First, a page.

The Census Bureau said that new durable goods orders fell 1.0 percent in January, extending the 5.3 percent decline observed in December. Much of the decline in January was the result of reduced motor vehicle and nondefense aircraft sales. For autos, poor weather conditions were likely a factor, limiting customers’ ability to visit showrooms; whereas, aircraft orders tend to come in waves.
Excluding transportation sales, new orders were up 1.1 percent, mostly offsetting the 1.9 percent decline from the month before. As such, the broader market was slightly better than the headline figure suggested. Indeed, new orders were higher for the month for fabricated metal products (up 7.3 percent) and computers and electronic products (up 4.7 percent). Still, there were notable decreases for primary metals (down 2.3 percent), electrical equipment and appliances (down 2.1 percent), and machinery (down 0.4 percent).
On a year-over-year basis, durable good orders rose 4.6 percent. Yet, that only tells part of the story. New orders were quite volatile over the past 12 months, ranging from a low of $215.1 billion in January 2013 to a high of $244.4 billion in June 2013. A similar story could be said for new durable goods orders excluding transportation, which increased 3.4 percent over the past 12 months but were also quite volatile throughout the year. In fact, this broader measure of sales has been essentially flat since May 2013.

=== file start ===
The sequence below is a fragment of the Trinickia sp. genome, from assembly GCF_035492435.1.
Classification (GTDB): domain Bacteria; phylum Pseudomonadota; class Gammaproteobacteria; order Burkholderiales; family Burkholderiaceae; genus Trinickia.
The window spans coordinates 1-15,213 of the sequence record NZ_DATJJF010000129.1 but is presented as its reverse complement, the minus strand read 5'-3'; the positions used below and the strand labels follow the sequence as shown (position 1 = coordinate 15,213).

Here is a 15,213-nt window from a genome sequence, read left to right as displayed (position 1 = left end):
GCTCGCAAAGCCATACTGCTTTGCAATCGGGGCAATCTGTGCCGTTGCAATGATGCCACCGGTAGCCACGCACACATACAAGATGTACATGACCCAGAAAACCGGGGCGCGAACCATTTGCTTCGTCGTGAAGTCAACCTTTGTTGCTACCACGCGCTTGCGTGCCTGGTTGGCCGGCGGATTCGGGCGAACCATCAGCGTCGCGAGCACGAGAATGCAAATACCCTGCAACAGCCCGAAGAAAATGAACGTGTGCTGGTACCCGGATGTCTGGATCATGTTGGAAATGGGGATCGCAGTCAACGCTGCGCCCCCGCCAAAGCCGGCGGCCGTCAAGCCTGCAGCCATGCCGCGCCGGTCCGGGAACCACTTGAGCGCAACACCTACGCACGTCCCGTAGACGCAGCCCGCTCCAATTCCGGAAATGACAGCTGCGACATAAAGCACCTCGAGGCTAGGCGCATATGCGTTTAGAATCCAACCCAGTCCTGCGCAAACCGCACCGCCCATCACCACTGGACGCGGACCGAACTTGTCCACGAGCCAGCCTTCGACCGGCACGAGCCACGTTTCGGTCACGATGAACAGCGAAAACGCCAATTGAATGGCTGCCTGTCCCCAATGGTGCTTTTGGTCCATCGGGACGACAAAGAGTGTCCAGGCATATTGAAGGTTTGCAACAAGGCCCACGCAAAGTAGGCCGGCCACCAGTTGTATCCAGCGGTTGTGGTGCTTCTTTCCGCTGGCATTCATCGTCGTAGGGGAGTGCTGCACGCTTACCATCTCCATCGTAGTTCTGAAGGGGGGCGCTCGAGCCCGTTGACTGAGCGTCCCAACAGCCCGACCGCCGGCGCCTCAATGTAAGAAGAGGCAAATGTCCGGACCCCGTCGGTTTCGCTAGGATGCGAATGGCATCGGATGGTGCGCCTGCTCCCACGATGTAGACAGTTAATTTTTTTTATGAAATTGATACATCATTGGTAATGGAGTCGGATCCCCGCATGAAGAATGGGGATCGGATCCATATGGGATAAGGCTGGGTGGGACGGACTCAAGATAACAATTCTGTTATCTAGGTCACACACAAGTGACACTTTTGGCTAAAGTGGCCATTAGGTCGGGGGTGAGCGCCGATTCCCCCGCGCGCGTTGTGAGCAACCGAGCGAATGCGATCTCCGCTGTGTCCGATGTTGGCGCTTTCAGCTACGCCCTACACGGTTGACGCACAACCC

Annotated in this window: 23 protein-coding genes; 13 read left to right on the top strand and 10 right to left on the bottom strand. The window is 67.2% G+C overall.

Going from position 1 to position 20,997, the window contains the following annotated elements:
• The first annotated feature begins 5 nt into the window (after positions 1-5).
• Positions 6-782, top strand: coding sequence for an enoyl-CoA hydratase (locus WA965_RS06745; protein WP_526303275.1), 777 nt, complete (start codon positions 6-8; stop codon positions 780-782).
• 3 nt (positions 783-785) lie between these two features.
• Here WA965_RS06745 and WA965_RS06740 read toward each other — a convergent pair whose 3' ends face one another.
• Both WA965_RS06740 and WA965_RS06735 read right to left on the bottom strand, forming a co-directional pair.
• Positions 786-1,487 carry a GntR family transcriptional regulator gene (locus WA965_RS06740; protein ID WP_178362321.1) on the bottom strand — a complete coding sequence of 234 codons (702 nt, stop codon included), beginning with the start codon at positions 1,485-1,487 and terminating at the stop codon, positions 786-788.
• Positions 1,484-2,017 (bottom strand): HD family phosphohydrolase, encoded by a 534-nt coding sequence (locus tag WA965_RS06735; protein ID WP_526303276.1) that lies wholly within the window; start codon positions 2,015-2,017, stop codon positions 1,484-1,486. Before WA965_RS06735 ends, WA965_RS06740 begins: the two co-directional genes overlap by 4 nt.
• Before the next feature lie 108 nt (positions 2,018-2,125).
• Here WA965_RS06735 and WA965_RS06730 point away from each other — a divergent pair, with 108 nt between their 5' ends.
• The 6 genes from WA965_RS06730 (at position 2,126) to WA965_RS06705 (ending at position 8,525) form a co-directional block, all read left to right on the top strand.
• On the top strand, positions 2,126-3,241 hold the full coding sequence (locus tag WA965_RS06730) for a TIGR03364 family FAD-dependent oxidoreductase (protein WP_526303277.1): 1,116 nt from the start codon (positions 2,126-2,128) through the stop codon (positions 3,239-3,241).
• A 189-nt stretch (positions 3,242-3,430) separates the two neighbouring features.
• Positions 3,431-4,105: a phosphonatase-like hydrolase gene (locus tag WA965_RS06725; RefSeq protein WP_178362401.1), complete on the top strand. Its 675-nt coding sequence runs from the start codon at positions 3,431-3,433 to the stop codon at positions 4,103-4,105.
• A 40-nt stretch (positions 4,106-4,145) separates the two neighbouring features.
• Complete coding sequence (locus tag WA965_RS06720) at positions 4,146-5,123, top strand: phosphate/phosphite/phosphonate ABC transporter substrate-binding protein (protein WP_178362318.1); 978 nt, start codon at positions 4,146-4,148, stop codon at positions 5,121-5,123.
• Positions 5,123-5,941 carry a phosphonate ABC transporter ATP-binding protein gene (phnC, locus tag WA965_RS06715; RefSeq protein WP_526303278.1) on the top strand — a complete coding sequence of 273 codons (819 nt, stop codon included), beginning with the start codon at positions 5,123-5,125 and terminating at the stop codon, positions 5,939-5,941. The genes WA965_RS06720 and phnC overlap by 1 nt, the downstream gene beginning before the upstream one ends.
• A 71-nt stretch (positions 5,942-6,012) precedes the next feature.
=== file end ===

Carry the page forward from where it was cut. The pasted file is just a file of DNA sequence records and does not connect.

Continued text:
Meanwhile, shipments of durable goods were down 0.4 percent in January, building on the 1.8 percent decreases of December. Excluding transportation, shipments would have fallen 0.5 percent for the month, with fewer motor vehicle shipments (down 2.1 percent) pulling the overall figure lower. For shipments, increases for defense aircraft and parts (up 13.8 percent), nondefense aircraft and parts (up 4.0 percent), computers and electronic products (up 1.6 percent) and electrical equipment and appliances (up 1.4 percent) offset decreases in machinery (down 2.6 percent) and primary metals (down 1.6 percent).
Chad Moutray is the chief economist, National Association of Manufacturers.
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